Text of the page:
• From the visitor center, follow Hurricane Ridge Road 18 miles to reach your destination. At 5,242 feet, you’ll feel like you’re on top of the world.

 

Hurricane Ridge to Lake Crescent
Drive time: 1 hour 10 minutes

  • Head west on U.S. Highway 101. If you have time for a side trek, take a left on Olympic Hot Springs Road (just before crossing the Elwha River) to see Madison Falls.
  • Continue west on U.S. Highway 101 to the deep, turquoise waters of Lake Crescent.
  • Visit historic Lake Crescent Lodge (open May through New Year’s Day) or hit the trail to Marymere Falls, one of the Olympic Peninsula’s best short hikes. For lunch, pull up a chair in the lodge’s waterfront dining room or pack a picnic to enjoy along the lakeshore. Top off your Lake Crescent visit with a paddle on crystal-clear waters. Take a guided scenic tour or rent a kayak, canoe or paddleboard.

 

Lake Crescent to Neah Bay
Drive time: 1 hour 30 minutes

  • Continue west on U.S. Highway 101 and north to U.S. Highway 113. In just two miles, plan a stop along the side of the road for an up-close look at Beaver Falls.
  • After a few miles you’ll connect with State Route 112, the Strait of Juan de Fuca Scenic Byway. This stunning route travels through the historic towns of Clallam Bay, Sekiu and Neah Bay, renowned for wildlife, fishing, water recreation and rich Native American culture.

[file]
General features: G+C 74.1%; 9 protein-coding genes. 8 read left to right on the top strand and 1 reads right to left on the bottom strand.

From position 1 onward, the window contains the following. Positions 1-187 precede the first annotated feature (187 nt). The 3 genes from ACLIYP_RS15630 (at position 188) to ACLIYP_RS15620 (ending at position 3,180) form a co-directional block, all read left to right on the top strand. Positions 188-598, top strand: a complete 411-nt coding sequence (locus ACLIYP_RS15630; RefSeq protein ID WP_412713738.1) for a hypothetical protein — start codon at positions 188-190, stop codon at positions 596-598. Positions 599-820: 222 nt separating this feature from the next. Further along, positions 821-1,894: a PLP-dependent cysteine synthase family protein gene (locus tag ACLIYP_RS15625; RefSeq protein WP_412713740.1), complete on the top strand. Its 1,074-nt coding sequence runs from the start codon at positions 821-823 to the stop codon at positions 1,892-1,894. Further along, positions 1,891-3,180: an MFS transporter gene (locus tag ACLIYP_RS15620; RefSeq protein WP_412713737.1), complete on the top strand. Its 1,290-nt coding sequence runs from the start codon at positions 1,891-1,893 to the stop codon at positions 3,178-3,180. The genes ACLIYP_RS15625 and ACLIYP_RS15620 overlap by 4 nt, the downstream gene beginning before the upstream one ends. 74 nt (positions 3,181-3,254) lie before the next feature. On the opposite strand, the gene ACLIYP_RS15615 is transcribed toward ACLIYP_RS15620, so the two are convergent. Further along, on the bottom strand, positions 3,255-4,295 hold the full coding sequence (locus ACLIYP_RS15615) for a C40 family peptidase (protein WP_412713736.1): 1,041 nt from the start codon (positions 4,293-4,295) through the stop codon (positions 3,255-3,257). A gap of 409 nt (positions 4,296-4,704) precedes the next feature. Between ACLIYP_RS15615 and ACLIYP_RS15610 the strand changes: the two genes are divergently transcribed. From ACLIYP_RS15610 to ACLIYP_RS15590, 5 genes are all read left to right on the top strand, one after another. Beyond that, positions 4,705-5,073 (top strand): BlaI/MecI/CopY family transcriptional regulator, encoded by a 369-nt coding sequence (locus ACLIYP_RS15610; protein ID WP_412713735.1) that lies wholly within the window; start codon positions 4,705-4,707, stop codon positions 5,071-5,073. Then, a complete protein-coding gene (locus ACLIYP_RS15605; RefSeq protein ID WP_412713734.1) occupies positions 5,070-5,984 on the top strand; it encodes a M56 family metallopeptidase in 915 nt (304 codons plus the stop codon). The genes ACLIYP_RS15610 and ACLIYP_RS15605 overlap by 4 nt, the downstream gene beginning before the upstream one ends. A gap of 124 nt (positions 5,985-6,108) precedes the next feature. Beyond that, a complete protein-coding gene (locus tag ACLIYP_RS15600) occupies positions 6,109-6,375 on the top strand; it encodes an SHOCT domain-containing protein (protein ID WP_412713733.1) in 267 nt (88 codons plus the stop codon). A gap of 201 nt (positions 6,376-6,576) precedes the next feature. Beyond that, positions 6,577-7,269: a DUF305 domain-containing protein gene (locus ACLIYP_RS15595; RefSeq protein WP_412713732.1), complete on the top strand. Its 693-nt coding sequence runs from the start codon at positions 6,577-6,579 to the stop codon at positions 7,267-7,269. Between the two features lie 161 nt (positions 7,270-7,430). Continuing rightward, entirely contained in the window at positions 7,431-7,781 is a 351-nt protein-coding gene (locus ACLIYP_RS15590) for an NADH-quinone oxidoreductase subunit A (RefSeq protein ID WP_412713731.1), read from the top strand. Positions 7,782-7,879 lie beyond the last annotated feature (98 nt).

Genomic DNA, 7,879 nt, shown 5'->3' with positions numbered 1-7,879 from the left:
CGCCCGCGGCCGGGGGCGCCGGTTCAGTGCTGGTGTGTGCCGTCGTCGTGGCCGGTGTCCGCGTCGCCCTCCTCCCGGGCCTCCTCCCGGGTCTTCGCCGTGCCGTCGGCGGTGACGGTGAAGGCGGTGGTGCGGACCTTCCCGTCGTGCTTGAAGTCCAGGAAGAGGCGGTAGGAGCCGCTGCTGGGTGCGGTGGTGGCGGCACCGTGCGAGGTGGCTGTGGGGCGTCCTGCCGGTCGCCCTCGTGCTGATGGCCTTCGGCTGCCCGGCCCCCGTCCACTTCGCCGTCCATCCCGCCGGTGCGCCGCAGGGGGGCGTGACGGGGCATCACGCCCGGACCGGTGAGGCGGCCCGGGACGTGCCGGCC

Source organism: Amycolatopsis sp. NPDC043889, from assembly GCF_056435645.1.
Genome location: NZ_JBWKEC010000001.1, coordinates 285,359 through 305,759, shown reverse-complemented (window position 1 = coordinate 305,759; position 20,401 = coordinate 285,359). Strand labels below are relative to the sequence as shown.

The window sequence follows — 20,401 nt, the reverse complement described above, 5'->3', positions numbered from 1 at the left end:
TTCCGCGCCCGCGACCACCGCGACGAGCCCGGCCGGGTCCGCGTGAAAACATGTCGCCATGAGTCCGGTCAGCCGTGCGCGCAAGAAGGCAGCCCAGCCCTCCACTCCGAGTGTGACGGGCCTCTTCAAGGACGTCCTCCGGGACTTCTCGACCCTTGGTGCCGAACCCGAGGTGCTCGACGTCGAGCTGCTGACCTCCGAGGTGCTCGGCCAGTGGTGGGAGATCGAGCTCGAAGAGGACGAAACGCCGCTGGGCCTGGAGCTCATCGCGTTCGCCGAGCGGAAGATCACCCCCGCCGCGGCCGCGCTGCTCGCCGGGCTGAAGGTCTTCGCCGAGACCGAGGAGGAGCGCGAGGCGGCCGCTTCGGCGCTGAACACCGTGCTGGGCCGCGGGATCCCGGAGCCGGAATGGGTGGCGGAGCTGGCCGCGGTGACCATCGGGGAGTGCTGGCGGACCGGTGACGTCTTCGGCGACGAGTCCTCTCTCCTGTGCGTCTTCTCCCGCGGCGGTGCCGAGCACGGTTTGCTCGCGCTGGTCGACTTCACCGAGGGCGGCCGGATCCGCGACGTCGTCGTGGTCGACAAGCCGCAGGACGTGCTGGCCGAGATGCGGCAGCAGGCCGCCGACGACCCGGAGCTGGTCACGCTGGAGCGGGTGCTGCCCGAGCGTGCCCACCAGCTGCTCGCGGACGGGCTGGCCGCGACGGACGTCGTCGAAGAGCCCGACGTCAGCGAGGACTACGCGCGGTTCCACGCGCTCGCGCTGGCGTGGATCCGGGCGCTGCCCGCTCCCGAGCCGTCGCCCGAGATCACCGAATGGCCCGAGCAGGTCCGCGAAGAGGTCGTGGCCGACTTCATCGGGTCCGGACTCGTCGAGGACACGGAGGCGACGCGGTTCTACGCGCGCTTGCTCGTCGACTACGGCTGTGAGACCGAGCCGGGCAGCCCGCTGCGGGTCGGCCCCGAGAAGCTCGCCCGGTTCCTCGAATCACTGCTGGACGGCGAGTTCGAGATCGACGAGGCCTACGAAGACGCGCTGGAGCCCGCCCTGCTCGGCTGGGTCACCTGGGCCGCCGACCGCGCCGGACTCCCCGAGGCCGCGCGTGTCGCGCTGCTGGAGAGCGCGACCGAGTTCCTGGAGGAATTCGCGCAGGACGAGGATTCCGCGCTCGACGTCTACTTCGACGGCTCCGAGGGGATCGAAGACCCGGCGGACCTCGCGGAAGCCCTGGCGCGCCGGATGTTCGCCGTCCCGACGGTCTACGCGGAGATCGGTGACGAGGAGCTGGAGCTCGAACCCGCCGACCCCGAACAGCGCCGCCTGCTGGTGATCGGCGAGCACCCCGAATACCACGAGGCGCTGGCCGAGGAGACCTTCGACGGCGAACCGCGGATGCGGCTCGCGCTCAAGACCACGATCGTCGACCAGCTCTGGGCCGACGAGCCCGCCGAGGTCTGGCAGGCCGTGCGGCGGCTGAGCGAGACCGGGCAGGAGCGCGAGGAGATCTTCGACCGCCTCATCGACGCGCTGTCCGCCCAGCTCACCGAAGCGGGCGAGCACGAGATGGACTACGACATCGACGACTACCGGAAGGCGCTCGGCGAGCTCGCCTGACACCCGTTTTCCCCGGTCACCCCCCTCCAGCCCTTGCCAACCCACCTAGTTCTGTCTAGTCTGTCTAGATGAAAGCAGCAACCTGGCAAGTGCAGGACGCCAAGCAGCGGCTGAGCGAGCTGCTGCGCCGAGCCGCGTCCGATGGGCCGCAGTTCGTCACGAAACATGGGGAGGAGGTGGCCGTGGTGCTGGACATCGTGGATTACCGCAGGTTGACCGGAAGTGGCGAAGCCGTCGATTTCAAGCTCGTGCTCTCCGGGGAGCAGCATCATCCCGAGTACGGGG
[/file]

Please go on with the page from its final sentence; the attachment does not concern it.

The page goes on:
• In Neah Bay, take time to visit the Makah Cultural and Research Center to learn more about the Makah Tribe’s centuries-old connection to the land and water.
  • If you don’t run out of daylight, trek the Cape Flattery Trail to where the Pacific Ocean and Strait of Juan de Fuca meet. The churning waves, mysterious sea caves and abundant wildlife make it unforgettable.
  • Neah Bay offers comfortable and affordable lodging options, along with several camping and RV sites.

 

Day 3: Neah Bay to Forks

Drive time: 1 hour

  • If you need to get another ocean-hike fix this morning, the Shi Shi Beach trail and the Ozette Loop are great options and offer stunning views. If the rain forest beckons, hit the road early and take State Route Highway 112 toward the timber town of Forks and the world-renowned Hoh Rain Forest.
  • The historic timber hamlet of Forks and nearby La Push attract thousands of fans each year eager to pay homage to the town that inspired the Stephanie Meyer’s book series Twilight. The annual Forever Twilight in Forks festival in September celebrates all things Bella, Edward and Jacob.
  • Make a stop at Forks Outfitters to stock up on food and supplies.

 

Forks to the Hoh Rain Forest
Drive time: 1 hour 15 minutes